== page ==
Rural Mobility and Access: Leveraging Big Data Analytics and Context-Aware Computing

Principal Investigator(s):

Ying Song, Associate Professor, Geography


  • Di Zhu, Assistant Professor, Geography

Project summary:

Access to transportation plays a key role in rural communities and addresses the needs of rural residents to access jobs, education, healthcare, recreation, and other activities of daily life. Recent projects such as Rural Community Transit Strategies and Funding Shared Mobility as an extension of existing public transit services have identified the special transportation needs and challenges of rural communities in Minnesota and explored strategies and funding sources for implementing new or strengthening current shared mobility services.

To ensure the success of the proposed strategies, it would be crucial to gain a comprehensive view of the current mobility and accessibility of rural residents. Recent studies show the feasibility of using mobile phone data to study human mobility, but most studies focus on aggregated measures such as origin-destination (OD) flows, vehicle miles traveled (VMT), and traffic volumes. These trip-based metrics may not adequately address the unique geographic contexts in rural areas and the inherent associations among activities and trips in everyday task scheduling. Also, discussions on how representative the data is often adopt a simple weighting schema but do not sufficiently capture the spatial heterogeneity.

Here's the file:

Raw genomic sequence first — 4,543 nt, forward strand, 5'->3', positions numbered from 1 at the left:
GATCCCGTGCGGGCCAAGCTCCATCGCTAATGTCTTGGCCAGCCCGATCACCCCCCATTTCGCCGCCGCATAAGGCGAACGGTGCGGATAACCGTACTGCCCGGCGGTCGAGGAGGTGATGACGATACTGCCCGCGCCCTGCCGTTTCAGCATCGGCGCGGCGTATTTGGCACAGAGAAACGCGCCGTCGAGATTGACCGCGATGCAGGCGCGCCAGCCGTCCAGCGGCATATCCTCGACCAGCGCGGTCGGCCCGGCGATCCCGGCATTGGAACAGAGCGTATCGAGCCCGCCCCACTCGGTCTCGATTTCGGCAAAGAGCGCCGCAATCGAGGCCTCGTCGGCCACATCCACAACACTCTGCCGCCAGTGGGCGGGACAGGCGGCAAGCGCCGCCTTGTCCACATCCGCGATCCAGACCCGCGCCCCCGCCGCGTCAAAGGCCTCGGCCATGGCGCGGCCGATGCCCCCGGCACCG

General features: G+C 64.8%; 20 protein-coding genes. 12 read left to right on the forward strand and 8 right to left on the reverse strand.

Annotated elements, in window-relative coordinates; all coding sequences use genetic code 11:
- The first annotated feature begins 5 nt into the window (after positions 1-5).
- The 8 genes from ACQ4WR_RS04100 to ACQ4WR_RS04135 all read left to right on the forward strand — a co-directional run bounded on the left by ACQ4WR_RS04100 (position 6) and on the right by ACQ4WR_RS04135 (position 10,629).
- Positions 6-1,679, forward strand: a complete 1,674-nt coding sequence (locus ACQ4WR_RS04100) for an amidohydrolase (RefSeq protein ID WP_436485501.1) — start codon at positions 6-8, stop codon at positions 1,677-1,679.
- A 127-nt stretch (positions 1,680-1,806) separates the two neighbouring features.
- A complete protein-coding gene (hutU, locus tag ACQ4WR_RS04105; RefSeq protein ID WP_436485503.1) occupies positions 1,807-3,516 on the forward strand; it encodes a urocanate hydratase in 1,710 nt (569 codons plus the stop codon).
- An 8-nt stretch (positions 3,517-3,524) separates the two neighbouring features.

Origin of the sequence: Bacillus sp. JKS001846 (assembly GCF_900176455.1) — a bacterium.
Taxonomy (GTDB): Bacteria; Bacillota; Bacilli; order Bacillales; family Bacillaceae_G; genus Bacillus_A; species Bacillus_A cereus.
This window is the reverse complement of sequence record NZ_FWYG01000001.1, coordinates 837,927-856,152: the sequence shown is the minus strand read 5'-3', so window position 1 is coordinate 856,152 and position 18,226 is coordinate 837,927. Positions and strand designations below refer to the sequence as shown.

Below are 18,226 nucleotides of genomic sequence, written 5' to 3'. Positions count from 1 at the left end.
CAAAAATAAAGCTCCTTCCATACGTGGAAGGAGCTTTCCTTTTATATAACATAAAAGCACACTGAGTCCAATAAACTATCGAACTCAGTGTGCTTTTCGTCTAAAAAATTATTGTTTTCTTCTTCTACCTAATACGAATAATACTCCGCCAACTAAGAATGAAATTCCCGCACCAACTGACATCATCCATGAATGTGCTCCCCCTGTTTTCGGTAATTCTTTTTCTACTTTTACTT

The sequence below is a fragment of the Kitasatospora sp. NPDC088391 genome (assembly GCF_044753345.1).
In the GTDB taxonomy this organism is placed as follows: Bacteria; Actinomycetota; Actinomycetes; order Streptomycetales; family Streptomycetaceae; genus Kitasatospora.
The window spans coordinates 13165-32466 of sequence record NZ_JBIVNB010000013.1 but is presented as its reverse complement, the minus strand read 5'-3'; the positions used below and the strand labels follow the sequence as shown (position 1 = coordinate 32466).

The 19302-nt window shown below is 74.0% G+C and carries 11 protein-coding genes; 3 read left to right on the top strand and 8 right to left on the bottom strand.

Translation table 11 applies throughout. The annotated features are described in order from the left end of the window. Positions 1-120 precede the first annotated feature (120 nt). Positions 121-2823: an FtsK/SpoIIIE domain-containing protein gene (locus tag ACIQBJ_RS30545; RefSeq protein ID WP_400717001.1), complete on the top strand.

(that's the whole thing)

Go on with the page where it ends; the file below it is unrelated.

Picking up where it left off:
This project aims to address the above gaps by integrating geographic contexts into the analysis of mobile phone data and the development and interpretation of mobility and accessibility. Methods and findings from this project can support future projects on urban transportation developments.

Project details: